Tip of the Week: Making It So People are More Likely to Listen to You
Communication is critical to successfully working in a group, regardless of your role in that group, including your capability to be heard when you have something to contribute. Let’s review a few ways you can help make it more likely that your collaborators will ultimately hear you out.
Listen, So You’ll Be Listened To
It’s important that you set the tone for your conversations and actively listen to what the other participants are saying to you. The more you take in and process, the more likely it is that they will do the same as you are speaking.
Pay attention and remain engaged in the conversation at hand, taking the opportunity to ask questions and offer feedback based on what has been said to you, holding eye contact with the person speaking. Whatever you do, don’t jump in and divert the conversation back to yourself—that’s just a great way to get someone to shut down and give up on communicating with you.
Say More with Less
The average person spends approximately 75% of the day communicating, and 55% of that time will be spent listening. With all that time being spent listening, how much patience can you really expect someone to have for a rambling conversation… especially when the same thing could be said in half the time or less?
Keeping your words succinct not only saves time for everyone, it helps make the words you do say more impactful and worth listening to.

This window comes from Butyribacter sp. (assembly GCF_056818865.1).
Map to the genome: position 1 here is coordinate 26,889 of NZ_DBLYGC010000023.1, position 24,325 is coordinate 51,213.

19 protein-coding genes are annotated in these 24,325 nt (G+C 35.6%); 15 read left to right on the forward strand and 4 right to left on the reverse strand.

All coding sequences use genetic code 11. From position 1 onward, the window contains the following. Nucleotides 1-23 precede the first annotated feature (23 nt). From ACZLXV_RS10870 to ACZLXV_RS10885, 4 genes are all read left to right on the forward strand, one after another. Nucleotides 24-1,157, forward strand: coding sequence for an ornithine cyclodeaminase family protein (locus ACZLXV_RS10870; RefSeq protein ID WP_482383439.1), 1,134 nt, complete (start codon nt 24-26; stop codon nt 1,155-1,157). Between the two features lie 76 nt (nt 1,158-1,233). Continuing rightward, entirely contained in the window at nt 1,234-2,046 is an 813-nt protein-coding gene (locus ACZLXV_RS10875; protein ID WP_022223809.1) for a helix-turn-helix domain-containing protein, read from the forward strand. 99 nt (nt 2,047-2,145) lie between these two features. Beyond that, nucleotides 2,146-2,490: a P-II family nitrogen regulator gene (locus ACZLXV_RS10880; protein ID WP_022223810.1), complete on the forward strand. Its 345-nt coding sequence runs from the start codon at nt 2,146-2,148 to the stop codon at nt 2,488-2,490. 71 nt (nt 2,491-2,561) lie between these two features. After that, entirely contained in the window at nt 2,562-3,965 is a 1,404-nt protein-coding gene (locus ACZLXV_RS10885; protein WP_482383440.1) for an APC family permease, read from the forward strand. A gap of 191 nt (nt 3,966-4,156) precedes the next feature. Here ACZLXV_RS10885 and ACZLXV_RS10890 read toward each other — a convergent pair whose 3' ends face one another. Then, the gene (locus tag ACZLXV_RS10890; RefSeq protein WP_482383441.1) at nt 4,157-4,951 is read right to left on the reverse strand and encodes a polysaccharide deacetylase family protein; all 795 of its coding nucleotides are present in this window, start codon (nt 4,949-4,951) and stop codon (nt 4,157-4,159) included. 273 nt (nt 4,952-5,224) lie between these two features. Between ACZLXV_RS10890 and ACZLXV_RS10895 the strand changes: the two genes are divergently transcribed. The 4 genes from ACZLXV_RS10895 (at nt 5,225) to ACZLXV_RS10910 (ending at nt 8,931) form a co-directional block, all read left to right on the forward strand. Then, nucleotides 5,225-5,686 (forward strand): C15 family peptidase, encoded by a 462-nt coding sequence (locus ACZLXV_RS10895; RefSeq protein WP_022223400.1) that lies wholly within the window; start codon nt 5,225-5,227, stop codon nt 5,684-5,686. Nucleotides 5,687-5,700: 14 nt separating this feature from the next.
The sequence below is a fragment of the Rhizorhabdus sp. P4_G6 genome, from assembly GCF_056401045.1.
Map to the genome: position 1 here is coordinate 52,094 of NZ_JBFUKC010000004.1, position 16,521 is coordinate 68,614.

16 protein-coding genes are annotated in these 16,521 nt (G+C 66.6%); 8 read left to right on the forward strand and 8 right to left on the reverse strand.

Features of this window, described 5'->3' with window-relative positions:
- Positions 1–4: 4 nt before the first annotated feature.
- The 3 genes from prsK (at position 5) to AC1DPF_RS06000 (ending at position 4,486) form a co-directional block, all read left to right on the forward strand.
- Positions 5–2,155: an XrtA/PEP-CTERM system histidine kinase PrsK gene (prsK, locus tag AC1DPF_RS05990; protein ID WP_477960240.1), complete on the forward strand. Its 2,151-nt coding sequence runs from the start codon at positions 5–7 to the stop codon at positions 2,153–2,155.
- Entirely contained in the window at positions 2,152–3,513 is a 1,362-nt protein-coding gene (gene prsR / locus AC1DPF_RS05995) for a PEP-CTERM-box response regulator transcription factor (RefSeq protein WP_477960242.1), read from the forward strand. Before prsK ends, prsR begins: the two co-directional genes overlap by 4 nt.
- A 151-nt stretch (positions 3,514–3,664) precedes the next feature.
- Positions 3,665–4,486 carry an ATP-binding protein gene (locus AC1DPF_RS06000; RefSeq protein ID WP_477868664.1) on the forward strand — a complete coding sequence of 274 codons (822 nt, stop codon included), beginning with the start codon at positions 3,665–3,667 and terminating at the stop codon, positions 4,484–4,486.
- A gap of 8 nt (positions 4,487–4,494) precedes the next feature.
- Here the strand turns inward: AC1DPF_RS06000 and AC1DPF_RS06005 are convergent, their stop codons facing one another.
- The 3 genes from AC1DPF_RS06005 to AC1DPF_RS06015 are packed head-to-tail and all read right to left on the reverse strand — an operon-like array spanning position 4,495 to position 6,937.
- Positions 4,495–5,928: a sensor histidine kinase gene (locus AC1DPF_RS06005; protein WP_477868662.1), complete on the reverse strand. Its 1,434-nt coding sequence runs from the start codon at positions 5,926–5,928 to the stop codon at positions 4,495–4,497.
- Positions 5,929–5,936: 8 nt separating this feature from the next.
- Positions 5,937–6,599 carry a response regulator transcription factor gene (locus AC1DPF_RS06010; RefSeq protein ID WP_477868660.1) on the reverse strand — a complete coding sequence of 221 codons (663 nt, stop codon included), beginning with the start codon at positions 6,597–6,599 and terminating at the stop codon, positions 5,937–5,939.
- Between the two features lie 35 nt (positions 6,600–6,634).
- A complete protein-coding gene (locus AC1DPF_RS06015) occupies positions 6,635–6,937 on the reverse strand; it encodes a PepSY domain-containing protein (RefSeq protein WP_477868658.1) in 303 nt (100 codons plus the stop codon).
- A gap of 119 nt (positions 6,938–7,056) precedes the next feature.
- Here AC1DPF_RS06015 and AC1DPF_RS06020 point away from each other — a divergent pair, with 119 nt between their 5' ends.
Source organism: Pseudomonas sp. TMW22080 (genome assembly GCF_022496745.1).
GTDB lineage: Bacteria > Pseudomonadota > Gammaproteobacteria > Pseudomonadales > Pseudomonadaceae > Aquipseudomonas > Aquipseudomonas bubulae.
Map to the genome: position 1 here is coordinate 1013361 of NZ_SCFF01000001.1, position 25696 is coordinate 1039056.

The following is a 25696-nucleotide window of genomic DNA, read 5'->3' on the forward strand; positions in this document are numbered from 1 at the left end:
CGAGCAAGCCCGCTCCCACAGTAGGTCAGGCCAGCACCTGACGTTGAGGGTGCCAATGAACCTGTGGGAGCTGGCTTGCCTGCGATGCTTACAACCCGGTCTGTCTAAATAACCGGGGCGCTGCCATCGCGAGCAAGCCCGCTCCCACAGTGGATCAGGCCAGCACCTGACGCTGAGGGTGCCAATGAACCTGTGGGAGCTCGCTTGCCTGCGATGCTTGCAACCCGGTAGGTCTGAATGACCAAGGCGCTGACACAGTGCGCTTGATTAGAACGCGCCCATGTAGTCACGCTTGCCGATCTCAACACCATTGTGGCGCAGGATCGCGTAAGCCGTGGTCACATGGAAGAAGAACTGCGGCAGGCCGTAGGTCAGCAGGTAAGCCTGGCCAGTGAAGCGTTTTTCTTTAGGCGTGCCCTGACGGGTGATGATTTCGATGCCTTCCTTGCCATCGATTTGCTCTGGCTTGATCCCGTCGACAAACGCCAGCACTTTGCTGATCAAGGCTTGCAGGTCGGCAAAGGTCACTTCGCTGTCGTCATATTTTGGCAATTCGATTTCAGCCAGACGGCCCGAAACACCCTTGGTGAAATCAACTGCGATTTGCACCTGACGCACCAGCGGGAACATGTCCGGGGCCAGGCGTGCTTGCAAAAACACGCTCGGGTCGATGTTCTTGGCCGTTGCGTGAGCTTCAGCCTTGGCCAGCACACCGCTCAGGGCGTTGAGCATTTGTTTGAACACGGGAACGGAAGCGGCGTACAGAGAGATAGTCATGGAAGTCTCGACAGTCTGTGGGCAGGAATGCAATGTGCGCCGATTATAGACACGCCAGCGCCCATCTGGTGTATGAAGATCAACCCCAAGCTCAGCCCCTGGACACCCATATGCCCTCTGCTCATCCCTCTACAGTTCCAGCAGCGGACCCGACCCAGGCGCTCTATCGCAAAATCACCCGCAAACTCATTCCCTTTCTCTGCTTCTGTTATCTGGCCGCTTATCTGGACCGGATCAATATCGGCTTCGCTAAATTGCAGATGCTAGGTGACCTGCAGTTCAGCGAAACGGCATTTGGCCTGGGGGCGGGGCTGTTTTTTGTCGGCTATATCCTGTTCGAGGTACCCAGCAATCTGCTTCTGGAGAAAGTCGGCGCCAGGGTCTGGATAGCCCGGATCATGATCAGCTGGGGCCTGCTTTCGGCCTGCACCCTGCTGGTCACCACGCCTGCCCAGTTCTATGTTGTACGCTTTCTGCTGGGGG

Take Advantage of Body Language
While a lot of us tend to focus on the words we say, our communication goes much deeper. Your body language—everything from your posture to your tone of voice—serves as a non-verbal form of getting your point across. Consciously adjusting your body language to express confidence and passion will help make your message seem more appealing and engaging to those around you.
Add Written Communication
Did you know that just about 25% of what you listen to is actually retained? This means that only communicating through speech can make it harder for you to get your points to stick. However, by supplementing your verbal communication with written summaries whenever possible, you make it far easier for your collaborators to absorb what you have to say.
We hope these tips and tricks will help you communicate more effectively!